Please note that using a credit card in a growing number of foreign countries usually requires a new “chip-and-pin” credit card with an embedded microchip and an associated PIN number (the PIN is specific to each credit card). If you have questions about using your credit card in a foreign country, please contact your bank prior to departure from Australia. Check with your credit card company for details of merchant acceptability and other services which may be available.
Currency can be exchanged at major banks, exchange booths and at most hotels. Street money-changers are best avoided. Exchange rates are set daily by the Jordanian Central Bank.
Travelers Cheques are NO longer accepted.
Telephone & Communication
Mobile phones in Jordan use the GSM system (900/1800). Two main service providers are Zain and Orange, both of which offer a full range of plans and prepaid SIM cards (ID required to purchase). 3G is available throughout Jordan.
Orange and Zain have booths in the airport upon arrival, but they charge higher price on SIM cards than in normal branches in the city. City Mall and Mecca Mall both have Zain and Orange branches You will need your passport to get a SIM card.
Almost every town in Jordan has at least one public internet centre, but wi-fi is becoming increasingly standard in hotels of most budgets, as well as many cafes and restaurants. To keep connected on the move with your laptop, mobile providers Zain and Orange both offer USB modems, allowing you to get online for less than JD20.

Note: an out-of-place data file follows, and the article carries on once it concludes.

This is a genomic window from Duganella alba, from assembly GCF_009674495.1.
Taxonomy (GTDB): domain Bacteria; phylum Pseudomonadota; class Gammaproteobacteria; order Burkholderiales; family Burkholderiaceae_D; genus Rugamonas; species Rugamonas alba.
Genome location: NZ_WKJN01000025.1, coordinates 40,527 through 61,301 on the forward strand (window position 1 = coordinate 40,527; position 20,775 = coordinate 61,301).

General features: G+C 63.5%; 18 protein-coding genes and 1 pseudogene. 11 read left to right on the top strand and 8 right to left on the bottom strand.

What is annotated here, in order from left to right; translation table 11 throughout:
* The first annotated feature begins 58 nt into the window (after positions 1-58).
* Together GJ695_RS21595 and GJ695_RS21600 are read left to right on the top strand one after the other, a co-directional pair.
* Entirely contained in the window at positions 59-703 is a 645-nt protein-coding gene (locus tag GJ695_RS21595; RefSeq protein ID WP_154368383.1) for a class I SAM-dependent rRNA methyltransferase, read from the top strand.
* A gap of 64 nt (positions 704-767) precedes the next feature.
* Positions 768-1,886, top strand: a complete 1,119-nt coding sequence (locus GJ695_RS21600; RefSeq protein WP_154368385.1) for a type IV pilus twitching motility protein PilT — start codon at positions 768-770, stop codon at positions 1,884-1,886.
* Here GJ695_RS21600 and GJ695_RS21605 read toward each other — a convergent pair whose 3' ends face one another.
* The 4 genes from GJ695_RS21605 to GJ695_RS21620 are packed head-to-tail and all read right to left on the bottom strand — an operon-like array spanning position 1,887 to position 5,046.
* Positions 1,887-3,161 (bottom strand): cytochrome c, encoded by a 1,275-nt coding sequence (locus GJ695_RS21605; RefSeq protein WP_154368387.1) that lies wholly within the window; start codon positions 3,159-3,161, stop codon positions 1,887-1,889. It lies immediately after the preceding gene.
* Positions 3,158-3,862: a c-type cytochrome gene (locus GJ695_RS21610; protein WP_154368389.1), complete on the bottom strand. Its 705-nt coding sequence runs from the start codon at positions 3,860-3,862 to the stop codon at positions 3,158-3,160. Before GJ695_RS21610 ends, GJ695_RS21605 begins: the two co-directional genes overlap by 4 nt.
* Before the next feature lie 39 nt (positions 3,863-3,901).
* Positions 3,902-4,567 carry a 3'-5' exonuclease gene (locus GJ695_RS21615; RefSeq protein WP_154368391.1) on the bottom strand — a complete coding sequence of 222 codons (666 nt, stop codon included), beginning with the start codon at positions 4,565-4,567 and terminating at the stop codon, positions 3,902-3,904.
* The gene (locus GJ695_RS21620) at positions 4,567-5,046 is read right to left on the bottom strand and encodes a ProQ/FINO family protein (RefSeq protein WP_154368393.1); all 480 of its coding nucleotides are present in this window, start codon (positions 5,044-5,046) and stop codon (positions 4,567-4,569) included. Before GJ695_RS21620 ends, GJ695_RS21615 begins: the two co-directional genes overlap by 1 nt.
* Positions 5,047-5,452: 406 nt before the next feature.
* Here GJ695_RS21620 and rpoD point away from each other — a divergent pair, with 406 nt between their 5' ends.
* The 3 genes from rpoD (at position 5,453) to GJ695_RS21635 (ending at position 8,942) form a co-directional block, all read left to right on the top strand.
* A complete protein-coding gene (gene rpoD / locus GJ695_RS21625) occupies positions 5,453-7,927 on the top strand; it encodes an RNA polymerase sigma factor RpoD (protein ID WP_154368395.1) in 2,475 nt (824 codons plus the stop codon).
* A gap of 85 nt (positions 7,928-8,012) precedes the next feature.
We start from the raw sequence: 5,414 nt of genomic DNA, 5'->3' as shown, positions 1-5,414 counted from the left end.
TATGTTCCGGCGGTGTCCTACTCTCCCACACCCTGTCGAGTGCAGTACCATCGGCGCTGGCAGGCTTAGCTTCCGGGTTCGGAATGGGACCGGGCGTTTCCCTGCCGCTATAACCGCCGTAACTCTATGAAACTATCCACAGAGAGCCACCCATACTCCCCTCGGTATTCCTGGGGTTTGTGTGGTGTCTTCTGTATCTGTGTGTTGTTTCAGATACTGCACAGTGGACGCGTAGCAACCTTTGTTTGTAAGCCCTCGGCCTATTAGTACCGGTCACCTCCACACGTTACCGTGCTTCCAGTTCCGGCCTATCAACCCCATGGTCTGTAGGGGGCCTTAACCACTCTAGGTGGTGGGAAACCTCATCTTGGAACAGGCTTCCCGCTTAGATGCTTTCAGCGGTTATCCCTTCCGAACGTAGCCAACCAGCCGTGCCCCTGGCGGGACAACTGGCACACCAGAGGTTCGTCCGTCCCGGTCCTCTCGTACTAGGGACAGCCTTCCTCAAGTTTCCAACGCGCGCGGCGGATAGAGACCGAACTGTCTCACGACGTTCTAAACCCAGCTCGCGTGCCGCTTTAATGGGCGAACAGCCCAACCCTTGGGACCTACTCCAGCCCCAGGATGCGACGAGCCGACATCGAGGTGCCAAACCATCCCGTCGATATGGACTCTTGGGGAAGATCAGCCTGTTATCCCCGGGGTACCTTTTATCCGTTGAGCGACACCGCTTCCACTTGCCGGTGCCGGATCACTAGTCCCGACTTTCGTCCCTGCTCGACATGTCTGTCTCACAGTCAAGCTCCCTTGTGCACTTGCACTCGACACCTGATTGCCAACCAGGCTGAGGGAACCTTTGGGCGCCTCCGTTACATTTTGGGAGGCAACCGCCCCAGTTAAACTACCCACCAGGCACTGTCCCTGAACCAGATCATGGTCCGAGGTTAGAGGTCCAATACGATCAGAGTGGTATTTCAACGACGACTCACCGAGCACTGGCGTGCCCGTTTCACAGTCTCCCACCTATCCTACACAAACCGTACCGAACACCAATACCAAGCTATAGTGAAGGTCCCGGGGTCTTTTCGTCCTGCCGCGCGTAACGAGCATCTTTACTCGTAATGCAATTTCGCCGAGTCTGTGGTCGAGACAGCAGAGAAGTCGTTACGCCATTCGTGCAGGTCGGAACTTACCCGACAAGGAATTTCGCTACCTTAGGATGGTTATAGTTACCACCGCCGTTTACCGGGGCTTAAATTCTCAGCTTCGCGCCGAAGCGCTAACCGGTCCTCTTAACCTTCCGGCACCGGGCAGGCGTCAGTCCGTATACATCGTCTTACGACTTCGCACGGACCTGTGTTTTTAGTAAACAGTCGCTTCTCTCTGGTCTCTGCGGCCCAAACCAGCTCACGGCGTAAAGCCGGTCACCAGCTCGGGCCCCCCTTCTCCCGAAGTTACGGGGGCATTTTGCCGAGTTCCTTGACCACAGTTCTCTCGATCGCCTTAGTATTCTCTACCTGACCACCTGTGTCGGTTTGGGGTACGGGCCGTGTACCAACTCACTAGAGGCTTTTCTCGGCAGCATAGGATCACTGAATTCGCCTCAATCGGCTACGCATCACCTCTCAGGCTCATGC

If you have Web access while traveling, you might consider a broadband-based telephone service (in technical terms, Voice over Internet Protocol, or VoIP) such as Skype or Vonage, which allows you to make free international calls between online computers and phones, and cheap international calls if you’re calling a normal phone number. Most cybercafes throughout the country will be using these programs already, complete with headset, microphone, and webcam.
Business Hours in Jordan
Friday is the weekly holiday. Banks, government offices and most businesses are closed on Saturdays as well. Many businesses, including airline offices, travel agencies and some shops also close on Thursday afternoon, although department stores and supermarkets remain open. A few businesses and shops close for some of Sunday as well.